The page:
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Lord Acton (1834 – 1902): Historian of Freedom

When the great historian Lord Acton addressed a small public audience in an English market town in 1877, his subject scarcely could have been larger: the history of freedom. The conditions, Acton explained, must be just right. Liberty, after all, can be mistaken for license. But if genuine freedom is achieved by a culture, he maintained, the rewards are sweet. Acton announced,

Liberty, next to religion, has been the motive of good deeds and the common pretext of crime, from the sowing of the seed at Athens, two thousand four hundred and sixty years ago, until the ripened harvest was gathered by men of our race. It is the delicate fruit of a mature civilisation; and scarcely a century has passed since nations, that knew the meaning of the term, resolved to be free. In every age its progress has been beset by its natural enemies, by ignorance and superstition, by lust of conquest and by love of ease, by the strong man’s craving for power, and the poor man’s craving for food. . . . At all times sincere friends of freedom have been rare . . .1

Lord Acton spoke at a time when political freedom was increasing in many parts of the world. But his sobering words turned out to be prophetic. The experience of repressive fascism and communism in the century that followed all too sadly confirmed his view. He could not have been more right: freedom is historically rare—and fragile.

As Acton explains, freedom was particularly rare in the world of antiquity for two main reasons. The first was the worship of power at the heart of so much pre-Christian, pagan religion. Since kings and rulers were commonly regarded as representatives or even incarnations of the gods, the state was effectively deified and became the center of all legitimate authority and decision-making. The individual, by contrast, was seen merely as the subject and servant of the pagan state. Secondly, this mentality both helped to justify and was also reinforced by the fact that slavery was a universal institution throughout the ancient world. Apart from a handful of philosophers, no one questioned the morality of a social order in which countless human beings were regarded as the goods and chattels of the rich and powerful, on a par with cattle and domestic animals. Given such conditions, most pre-Christian societies had no effective moral, religious, or institutional barriers to the violence and cruelty inherent in fallen human nature—might was right. It was also a world in which the moral self-discipline required for the successful evolution of peaceful representative government did not and could not exist. Consequently, as Acton argues, despite the enlightened views about ethics and politics of Greek and Roman philosophers like Plato, Aristotle, Zeno, Cicero, and Seneca, “there was no power in them to avert the doom of that civilisation . . . the ancient nations were crushed beneath a hopeless and inevitable despotism . . .”2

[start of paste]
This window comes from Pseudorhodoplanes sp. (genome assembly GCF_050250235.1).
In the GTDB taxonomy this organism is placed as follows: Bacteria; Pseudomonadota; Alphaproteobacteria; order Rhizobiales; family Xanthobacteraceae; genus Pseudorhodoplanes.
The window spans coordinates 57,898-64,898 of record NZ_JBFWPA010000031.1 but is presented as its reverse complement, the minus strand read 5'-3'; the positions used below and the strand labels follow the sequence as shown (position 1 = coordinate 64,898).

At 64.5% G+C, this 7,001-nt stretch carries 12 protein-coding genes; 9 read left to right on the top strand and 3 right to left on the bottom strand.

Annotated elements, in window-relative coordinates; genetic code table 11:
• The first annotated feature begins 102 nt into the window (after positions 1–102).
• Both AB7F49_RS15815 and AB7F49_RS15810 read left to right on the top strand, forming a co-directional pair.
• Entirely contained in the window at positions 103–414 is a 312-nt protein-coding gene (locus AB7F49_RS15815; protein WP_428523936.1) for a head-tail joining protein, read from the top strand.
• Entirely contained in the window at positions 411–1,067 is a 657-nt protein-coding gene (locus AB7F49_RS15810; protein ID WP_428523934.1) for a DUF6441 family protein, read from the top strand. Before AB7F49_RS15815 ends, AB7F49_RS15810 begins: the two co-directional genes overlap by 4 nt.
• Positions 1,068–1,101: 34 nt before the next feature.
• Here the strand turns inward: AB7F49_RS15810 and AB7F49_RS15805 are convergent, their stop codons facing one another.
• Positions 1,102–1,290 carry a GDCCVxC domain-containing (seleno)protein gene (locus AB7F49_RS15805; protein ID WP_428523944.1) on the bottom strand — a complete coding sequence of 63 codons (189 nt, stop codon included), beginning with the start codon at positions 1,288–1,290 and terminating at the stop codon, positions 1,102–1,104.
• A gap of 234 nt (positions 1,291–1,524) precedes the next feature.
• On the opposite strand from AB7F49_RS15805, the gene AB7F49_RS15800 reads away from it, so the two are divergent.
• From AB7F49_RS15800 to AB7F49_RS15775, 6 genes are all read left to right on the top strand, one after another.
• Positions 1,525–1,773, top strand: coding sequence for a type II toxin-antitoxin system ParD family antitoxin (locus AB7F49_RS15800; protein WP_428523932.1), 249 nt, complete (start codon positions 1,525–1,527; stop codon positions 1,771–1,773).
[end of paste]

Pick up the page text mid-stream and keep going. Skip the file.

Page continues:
But the advent of Christianity, according to Acton, changed the tide of history and gave freedom a future. It did so by spreading throughout the world the revelation, originally given to the Jews, that there is only one God, and His perfect goodness and power is the universal law which is the true ruler of nations, and is therefore above the State and an eternal check on its pretensions and power. Furthermore, by giving birth to the Church, Christianity established a new, independent, international institution through which the power and spirit of Christ was released into human society and history.

It is no coincidence, then, that historically those societies which have enjoyed the most freedom are also those where Christianity has been practiced; and the same tends to be true today.


Lord Acton, “History of Freedom in Antiquity,” in History of Freedom and Other Essays (London: MacMillian and Co., 1919), 1.


Ibid., 27.